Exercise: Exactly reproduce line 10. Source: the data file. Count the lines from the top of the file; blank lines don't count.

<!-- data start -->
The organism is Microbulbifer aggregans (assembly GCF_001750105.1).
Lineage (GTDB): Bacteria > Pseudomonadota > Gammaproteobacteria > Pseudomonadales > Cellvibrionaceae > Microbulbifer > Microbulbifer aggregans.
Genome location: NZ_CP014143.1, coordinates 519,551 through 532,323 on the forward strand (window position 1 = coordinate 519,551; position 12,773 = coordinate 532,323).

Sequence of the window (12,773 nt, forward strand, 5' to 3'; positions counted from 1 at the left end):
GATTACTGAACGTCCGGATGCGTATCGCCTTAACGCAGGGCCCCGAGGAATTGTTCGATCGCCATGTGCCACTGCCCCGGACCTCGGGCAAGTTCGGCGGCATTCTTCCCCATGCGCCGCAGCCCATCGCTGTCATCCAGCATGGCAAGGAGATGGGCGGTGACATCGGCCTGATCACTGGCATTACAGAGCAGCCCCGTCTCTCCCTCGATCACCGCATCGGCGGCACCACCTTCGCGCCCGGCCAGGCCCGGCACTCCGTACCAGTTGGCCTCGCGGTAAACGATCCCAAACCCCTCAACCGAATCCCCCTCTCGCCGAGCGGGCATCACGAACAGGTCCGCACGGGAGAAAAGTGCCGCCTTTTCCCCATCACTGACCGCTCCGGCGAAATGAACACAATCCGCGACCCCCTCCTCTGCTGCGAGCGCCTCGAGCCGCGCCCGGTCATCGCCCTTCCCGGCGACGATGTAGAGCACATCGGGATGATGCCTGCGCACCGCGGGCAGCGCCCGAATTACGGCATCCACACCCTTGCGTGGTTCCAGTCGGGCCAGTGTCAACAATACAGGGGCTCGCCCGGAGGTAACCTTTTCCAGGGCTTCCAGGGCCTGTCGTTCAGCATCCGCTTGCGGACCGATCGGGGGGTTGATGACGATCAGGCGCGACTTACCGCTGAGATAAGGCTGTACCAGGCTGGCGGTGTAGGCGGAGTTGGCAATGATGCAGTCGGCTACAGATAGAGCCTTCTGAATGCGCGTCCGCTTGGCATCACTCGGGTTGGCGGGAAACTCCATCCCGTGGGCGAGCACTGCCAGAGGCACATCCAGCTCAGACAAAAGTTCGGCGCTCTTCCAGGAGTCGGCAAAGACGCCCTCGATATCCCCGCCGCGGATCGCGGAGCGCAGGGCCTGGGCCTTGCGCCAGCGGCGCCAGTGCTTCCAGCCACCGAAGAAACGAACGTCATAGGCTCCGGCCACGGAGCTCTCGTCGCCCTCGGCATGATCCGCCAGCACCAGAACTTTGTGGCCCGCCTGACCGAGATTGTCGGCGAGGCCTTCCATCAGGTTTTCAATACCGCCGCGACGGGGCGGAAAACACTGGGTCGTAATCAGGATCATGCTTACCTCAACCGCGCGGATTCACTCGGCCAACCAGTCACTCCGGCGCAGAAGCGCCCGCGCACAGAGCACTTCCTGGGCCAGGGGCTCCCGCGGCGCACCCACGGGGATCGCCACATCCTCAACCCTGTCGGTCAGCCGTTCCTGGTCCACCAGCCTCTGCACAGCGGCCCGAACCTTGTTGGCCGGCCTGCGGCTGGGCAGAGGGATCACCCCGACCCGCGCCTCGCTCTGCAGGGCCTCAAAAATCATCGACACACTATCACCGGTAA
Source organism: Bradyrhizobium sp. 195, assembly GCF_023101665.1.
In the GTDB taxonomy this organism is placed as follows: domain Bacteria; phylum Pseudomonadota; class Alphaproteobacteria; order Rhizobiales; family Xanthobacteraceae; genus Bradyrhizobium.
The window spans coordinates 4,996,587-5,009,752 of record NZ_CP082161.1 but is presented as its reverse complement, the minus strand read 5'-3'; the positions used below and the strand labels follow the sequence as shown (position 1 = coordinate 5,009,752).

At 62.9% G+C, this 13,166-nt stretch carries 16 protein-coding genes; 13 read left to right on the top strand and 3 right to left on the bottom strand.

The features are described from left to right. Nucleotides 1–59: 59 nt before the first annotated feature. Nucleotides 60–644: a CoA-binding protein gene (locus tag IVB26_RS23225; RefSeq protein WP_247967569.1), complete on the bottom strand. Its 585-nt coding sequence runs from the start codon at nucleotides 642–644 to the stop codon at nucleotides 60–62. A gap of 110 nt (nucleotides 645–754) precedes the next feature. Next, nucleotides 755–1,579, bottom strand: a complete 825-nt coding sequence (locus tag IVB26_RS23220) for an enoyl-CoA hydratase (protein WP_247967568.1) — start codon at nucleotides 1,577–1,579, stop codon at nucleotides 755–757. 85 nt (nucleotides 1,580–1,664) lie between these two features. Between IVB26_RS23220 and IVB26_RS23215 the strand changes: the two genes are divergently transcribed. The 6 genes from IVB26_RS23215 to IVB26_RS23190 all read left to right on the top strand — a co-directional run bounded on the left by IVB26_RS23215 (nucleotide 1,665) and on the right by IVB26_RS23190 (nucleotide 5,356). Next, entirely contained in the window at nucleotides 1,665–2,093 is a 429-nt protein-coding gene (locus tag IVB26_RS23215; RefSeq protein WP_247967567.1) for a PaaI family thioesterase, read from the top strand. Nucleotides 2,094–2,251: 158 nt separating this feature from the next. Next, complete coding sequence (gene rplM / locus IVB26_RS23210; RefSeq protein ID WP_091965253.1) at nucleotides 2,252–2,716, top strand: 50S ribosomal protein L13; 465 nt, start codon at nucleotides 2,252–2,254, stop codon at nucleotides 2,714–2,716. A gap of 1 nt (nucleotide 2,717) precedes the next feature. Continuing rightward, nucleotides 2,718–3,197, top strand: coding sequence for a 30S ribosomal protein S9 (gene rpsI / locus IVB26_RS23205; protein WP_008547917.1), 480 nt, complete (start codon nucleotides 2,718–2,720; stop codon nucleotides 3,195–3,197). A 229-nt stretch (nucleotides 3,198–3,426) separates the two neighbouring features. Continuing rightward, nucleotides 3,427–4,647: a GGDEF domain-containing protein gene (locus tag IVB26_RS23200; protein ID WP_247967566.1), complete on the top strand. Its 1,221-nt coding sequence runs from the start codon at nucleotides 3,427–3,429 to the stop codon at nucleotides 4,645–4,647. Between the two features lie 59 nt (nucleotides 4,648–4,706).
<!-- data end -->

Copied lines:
The features are described from left to right. Nucleotides 1–59: 59 nt before the first annotated feature. Nucleotides 60–644: a CoA-binding protein gene (locus tag IVB26_RS23225; RefSeq protein WP_247967569.1), complete on the bottom strand. Its 585-nt coding sequence runs from the start codon at nucleotides 642–644 to the stop codon at nucleotides 60–62. A gap of 110 nt (nucleotides 645–754) precedes the next feature. Next, nucleotides 755–1,579, bottom strand: a complete 825-nt coding sequence (locus tag IVB26_RS23220) for an enoyl-CoA hydratase (protein WP_247967568.1) — start codon at nucleotides 1,577–1,579, stop codon at nucleotides 755–757. 85 nt (nucleotides 1,580–1,664) lie between these two features. Between IVB26_RS23220 and IVB26_RS23215 the strand changes: the two genes are divergently transcribed. The 6 genes from IVB26_RS23215 to IVB26_RS23190 all read left to right on the top strand — a co-directional run bounded on the left by IVB26_RS23215 (nucleotide 1,665) and on the right by IVB26_RS23190 (nucleotide 5,356). Next, entirely contained in the window at nucleotides 1,665–2,093 is a 429-nt protein-coding gene (locus tag IVB26_RS23215; RefSeq protein WP_247967567.1) for a PaaI family thioesterase, read from the top strand. Nucleotides 2,094–2,251: 158 nt separating this feature from the next. Next, complete coding sequence (gene rplM / locus IVB26_RS23210; RefSeq protein ID WP_091965253.1) at nucleotides 2,252–2,716, top strand: 50S ribosomal protein L13; 465 nt, start codon at nucleotides 2,252–2,254, stop codon at nucleotides 2,714–2,716. A gap of 1 nt (nucleotide 2,717) precedes the next feature. Continuing rightward, nucleotides 2,718–3,197, top strand: coding sequence for a 30S ribosomal protein S9 (gene rpsI / locus IVB26_RS23205; protein WP_008547917.1), 480 nt, complete (start codon nucleotides 2,718–2,720; stop codon nucleotides 3,195–3,197). A 229-nt stretch (nucleotides 3,198–3,426) separates the two neighbouring features. Continuing rightward, nucleotides 3,427–4,647: a GGDEF domain-containing protein gene (locus tag IVB26_RS23200; protein ID WP_247967566.1), complete on the top strand. Its 1,221-nt coding sequence runs from the start codon at nucleotides 3,427–3,429 to the stop codon at nucleotides 4,645–4,647. Between the two features lie 59 nt (nucleotides 4,648–4,706).